Tuesday, September 4, 2012

the educational aspect

A few of my textbooks, and a couple handy Korean language tools.

Korea is a lovely country, and cultural immersion is an invaluable experience. But first and foremost, I am a student, and I am here to study. Luckily, my experience with professors here is evidence of them being much more approachable and informal than professors in the United States, or at least at Georgia Tech. For instance, on one of the first days in the country, I was hanging out in a park near the international building with a few other students, and we were approached by two professors of Biotechnology, who proceeded to buy us coffee, and give us their contact information for future reference. As much as I love my professors from home, I have never experienced or heard of anything close to that amount of hospitality on behalf of a professor in the United States.

This semester, I'm registered for 18 hours, 15 of which count for credit at Georgia Tech. I don't think it will be too bad, though--the courses seem fun (at least for me, they do), I don't have a lab, and none of the courses as of yet seem to require anything near the time commitment that Georgia Tech's CS 1371 (an introduction to computer science for engineering majors that primarily taught MATLAB) required.

Without further ado, the courses I attended today:


In my first class at KAIST, it was simultaneously shocking and completely expected that I was not only the only foreigner, but also the only female in the class. Consequently, the professor felt the need to single me out and ask me details about America and challenge me to cite statistics about the average American vocabulary or GDP per capita. I mean, I like attention and getting to know my professors, but not when I feel like I'm annoying the rest of the class solely because of my nationality. On the plus side, there's a kid with blue and white hair in the class, so I don't feel nearly as outlandish.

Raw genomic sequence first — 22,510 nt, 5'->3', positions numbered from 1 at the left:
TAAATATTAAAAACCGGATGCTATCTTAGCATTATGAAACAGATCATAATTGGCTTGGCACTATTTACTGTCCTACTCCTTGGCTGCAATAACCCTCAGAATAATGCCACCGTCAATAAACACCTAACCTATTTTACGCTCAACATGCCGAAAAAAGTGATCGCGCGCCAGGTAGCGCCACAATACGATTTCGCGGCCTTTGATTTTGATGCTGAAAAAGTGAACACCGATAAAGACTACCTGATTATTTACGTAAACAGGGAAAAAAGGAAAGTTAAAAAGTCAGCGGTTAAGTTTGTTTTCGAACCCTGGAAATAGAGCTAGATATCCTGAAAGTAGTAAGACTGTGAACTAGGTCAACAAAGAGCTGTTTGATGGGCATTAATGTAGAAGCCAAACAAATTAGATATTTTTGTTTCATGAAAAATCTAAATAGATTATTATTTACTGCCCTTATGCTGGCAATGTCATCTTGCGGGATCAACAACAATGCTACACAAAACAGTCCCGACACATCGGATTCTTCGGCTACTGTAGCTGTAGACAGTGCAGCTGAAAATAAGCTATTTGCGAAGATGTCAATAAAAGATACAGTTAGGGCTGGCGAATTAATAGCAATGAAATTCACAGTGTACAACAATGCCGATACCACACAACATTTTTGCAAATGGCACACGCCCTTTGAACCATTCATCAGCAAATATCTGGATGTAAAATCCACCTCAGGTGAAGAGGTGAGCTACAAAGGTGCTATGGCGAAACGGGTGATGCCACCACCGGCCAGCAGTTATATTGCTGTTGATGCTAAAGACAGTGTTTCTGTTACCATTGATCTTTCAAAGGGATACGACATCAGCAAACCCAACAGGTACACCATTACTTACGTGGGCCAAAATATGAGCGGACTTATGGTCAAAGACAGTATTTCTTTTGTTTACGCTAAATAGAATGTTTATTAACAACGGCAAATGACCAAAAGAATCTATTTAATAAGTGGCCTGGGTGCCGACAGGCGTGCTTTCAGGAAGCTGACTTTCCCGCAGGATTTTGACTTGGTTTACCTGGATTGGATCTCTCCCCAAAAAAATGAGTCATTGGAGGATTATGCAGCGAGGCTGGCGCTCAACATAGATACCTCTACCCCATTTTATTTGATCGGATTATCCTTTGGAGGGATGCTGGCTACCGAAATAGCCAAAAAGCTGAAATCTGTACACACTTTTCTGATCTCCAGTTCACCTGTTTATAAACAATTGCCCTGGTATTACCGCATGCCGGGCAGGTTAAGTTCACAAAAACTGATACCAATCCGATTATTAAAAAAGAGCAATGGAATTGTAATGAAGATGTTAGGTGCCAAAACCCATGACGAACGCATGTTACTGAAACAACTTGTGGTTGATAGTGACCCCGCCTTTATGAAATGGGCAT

The professor is pretty great--he studied, taught, and worked for awhile in the United States, so he's an affiliate of American Nuclear Society, and makes frequent trips to Atlanta, California, etc. His teaching style is exciting, and big on the conversation, which is definitely a positive thing, as far as staying awake is concerned. The actually class is an introduction to fluid mechanics and thermodynamics with nuclear applications. Because at Georgia Tech, thermodynamics is typically taken concurrently or prior to fluid mechanics, and at KAIST, only fluid dynamics is offered this semester, I thought it was in my interest to take this course, even though it technically does not transfer to Georgia Tech. Also, I'm pretty interested in researching with the professor of the course, so it would be awkward to try to weasel my way out of the class. And, he managed to incorporate full-slide picture of Harrison Ford into a presentation on nuclear energy, so the class promises to be exciting.


I'm definitely going to have to go out and buy something to keep myself awake for this class. The professor is understandable and considerate, but the class doesn't feel like it's tailored to the individual student. Of the classes I've been in thus far, it feels the most like a Physics or Calculus lecture at Georgia Tech--a big, impersonal class.